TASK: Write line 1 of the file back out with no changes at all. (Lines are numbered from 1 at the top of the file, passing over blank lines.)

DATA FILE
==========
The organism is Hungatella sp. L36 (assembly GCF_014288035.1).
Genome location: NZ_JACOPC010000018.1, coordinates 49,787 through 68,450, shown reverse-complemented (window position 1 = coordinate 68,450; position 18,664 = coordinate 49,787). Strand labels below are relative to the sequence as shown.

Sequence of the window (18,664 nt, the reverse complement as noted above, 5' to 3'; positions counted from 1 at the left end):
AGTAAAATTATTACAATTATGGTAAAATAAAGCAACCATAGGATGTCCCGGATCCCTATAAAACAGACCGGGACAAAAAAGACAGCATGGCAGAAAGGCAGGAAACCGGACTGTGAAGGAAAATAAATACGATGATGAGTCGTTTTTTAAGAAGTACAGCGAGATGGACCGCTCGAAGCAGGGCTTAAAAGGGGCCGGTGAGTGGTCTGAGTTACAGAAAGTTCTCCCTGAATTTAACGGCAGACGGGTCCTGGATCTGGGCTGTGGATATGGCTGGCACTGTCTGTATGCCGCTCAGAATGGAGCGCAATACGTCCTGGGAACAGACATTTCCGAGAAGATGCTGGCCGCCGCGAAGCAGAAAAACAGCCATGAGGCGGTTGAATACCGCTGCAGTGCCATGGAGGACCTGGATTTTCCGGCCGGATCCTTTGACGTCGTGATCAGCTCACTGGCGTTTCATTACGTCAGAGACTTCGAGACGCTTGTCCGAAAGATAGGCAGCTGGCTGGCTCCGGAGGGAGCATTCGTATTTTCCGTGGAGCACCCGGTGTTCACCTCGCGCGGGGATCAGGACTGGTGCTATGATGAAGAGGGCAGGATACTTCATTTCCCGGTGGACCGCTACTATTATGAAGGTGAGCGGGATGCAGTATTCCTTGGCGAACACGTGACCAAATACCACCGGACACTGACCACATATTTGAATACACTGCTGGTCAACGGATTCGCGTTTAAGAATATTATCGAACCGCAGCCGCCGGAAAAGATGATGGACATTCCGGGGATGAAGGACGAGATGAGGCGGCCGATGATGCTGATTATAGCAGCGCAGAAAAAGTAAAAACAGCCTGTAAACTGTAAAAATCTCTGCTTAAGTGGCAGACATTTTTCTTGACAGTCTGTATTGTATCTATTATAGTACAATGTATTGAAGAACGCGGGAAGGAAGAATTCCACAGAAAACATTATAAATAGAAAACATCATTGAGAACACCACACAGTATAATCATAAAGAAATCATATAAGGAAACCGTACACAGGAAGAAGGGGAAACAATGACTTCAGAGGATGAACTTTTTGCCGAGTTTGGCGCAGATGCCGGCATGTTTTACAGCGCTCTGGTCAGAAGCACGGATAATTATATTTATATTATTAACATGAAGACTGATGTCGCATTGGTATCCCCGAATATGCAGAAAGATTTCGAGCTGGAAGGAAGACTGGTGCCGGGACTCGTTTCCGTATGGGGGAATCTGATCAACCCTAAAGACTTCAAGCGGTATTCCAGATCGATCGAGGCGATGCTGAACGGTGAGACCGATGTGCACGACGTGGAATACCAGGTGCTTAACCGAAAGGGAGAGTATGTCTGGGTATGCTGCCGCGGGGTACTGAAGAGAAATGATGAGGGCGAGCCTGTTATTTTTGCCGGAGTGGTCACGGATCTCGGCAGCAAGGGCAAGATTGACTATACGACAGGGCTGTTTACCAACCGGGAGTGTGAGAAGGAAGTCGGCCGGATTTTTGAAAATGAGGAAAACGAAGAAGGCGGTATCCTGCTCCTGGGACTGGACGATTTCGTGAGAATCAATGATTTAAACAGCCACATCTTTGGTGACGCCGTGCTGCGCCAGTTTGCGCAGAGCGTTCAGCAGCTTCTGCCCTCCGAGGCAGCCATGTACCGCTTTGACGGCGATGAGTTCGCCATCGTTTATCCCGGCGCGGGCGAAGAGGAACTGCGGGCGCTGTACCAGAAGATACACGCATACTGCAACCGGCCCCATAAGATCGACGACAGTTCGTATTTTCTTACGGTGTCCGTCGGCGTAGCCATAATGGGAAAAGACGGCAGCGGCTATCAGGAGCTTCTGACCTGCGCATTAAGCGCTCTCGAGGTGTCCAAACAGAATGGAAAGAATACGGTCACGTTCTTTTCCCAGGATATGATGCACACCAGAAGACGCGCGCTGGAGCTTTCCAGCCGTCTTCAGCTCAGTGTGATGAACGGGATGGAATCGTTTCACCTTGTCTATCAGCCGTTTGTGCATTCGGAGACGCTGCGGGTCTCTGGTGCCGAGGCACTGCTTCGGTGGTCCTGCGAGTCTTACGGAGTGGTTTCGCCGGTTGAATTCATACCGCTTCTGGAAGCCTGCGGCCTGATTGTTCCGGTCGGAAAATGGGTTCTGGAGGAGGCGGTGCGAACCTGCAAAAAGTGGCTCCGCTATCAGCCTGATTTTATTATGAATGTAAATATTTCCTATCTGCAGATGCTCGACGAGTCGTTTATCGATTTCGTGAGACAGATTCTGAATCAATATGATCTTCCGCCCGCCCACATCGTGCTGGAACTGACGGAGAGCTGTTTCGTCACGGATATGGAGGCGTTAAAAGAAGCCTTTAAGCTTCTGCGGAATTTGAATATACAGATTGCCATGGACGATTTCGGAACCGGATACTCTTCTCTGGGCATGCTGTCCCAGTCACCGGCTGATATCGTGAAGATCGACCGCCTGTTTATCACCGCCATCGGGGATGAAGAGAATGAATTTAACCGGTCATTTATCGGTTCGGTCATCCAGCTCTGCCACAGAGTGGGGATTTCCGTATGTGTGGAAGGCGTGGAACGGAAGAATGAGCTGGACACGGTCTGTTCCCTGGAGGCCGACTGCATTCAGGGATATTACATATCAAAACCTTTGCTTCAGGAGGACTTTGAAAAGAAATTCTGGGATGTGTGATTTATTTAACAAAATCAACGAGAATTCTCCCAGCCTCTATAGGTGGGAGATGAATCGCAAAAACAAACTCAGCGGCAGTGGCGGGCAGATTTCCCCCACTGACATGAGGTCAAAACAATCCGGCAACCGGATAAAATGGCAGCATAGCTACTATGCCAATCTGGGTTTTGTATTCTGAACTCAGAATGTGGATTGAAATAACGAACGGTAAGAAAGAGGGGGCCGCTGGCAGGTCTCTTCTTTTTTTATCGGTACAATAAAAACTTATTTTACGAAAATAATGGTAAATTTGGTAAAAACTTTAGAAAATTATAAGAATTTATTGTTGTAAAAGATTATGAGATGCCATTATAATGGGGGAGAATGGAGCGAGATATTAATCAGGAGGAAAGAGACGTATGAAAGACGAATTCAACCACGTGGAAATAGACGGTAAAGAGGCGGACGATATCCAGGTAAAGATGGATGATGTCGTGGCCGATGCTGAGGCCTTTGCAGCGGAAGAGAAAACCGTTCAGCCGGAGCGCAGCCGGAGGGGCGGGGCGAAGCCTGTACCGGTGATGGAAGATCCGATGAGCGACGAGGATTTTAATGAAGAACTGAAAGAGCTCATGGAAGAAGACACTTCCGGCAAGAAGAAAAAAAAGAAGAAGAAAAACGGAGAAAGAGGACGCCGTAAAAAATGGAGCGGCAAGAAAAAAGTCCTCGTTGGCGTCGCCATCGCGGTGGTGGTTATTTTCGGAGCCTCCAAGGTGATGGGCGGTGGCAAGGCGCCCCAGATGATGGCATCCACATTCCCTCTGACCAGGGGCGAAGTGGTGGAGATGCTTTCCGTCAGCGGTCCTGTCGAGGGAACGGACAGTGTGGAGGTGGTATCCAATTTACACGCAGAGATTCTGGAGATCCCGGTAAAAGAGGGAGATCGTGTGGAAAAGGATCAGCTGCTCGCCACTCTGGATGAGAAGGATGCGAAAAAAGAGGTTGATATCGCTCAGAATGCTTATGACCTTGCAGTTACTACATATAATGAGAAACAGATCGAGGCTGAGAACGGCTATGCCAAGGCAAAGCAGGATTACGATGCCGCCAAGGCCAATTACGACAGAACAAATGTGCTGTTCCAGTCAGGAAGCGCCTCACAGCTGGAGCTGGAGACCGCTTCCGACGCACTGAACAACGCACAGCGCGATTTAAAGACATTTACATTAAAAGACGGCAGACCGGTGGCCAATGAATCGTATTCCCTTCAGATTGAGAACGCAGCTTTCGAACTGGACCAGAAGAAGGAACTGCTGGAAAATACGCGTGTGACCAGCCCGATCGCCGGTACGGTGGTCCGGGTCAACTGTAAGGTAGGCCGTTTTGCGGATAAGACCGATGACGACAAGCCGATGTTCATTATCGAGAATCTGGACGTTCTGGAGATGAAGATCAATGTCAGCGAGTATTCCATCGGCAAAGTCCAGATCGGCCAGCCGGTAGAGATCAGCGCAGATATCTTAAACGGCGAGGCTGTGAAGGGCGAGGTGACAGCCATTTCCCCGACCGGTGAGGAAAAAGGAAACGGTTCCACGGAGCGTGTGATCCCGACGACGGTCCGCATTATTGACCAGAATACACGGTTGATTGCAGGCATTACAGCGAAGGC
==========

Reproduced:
The organism is Hungatella sp. L36 (assembly GCF_014288035.1).